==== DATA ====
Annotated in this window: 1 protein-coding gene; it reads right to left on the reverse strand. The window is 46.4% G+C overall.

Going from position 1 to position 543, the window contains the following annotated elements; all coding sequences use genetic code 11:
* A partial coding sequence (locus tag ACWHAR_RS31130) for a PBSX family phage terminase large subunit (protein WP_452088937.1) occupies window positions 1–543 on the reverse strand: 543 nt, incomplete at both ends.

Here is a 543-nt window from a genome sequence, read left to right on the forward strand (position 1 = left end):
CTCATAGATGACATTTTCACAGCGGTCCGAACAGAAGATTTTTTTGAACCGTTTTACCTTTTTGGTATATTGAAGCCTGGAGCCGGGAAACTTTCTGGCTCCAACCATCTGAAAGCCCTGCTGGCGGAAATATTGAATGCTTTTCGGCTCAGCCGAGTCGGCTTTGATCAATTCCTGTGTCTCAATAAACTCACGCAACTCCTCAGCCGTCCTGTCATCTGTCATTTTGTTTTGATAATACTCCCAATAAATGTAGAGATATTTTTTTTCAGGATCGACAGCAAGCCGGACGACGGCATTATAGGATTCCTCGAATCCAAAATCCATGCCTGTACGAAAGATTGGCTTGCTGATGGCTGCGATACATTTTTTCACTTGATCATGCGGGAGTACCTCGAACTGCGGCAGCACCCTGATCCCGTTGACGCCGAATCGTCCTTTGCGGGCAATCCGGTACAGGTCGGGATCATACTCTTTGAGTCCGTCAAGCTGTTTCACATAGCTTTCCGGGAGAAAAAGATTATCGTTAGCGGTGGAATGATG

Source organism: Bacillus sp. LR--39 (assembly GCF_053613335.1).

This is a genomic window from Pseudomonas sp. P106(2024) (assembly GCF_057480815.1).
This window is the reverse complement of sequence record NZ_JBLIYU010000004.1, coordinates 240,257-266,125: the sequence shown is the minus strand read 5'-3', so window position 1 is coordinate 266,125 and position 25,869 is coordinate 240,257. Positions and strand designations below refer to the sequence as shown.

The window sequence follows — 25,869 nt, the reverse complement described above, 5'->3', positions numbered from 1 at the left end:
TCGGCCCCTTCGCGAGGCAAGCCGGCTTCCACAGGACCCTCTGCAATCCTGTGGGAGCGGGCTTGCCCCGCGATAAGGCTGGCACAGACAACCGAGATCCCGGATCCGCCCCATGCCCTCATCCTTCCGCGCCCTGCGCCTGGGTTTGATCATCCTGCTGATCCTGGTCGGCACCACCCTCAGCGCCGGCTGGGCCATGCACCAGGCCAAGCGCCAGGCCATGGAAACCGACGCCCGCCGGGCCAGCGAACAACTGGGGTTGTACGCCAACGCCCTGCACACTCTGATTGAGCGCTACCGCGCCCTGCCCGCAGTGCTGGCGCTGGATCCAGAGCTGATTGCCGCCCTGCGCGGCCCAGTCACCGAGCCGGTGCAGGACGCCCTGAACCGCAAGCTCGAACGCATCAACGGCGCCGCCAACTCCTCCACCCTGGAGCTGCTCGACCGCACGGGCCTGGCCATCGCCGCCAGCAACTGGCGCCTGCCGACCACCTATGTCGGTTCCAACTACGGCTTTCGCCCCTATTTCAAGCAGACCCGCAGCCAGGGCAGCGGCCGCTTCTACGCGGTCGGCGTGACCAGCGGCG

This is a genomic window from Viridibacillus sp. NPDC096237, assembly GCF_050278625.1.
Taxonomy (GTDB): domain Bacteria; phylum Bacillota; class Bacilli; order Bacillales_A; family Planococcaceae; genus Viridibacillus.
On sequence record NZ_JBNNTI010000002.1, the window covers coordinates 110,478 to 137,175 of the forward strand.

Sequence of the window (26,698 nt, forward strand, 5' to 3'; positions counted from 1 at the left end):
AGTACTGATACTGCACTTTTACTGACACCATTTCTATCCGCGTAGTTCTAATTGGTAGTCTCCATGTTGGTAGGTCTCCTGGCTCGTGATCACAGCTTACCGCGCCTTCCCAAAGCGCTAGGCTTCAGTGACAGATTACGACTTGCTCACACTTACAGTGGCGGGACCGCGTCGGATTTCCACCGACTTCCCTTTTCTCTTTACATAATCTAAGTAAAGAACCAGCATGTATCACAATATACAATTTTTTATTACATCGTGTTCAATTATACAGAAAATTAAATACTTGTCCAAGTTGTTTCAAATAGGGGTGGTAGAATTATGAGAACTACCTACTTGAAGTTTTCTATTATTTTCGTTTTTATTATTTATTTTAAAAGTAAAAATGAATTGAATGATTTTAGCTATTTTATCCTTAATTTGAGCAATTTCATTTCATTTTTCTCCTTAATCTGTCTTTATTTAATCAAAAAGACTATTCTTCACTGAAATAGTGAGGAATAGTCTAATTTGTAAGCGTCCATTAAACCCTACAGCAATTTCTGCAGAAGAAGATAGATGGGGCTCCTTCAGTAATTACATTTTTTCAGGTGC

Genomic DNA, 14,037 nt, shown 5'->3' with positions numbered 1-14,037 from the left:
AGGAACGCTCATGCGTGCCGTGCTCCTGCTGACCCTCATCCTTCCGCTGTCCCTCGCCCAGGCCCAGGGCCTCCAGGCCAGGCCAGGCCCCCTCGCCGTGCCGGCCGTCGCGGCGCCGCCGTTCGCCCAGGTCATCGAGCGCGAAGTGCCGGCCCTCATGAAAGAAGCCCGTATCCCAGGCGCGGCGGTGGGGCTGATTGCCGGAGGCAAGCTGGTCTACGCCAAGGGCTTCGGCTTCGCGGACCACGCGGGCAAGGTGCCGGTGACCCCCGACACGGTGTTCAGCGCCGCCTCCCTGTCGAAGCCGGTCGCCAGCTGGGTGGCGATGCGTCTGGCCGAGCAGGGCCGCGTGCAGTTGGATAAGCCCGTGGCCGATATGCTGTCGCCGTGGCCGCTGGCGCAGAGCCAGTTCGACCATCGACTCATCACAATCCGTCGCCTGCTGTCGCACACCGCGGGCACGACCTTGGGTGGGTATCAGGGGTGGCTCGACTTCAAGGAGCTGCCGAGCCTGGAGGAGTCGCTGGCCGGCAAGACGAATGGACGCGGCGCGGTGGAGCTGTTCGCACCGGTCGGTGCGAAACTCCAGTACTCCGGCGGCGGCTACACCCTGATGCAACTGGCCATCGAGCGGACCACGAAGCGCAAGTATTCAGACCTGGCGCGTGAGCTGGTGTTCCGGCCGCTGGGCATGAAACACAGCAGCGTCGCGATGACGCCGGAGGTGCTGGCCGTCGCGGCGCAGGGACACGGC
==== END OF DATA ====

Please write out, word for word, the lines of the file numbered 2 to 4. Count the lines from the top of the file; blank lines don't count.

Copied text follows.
Going from position 1 to position 543, the window contains the following annotated elements; all coding sequences use genetic code 11:
* A partial coding sequence (locus tag ACWHAR_RS31130) for a PBSX family phage terminase large subunit (protein WP_452088937.1) occupies window positions 1–543 on the reverse strand: 543 nt, incomplete at both ends.

Here is a 543-nt window from a genome sequence, read left to right on the forward strand (position 1 = left end):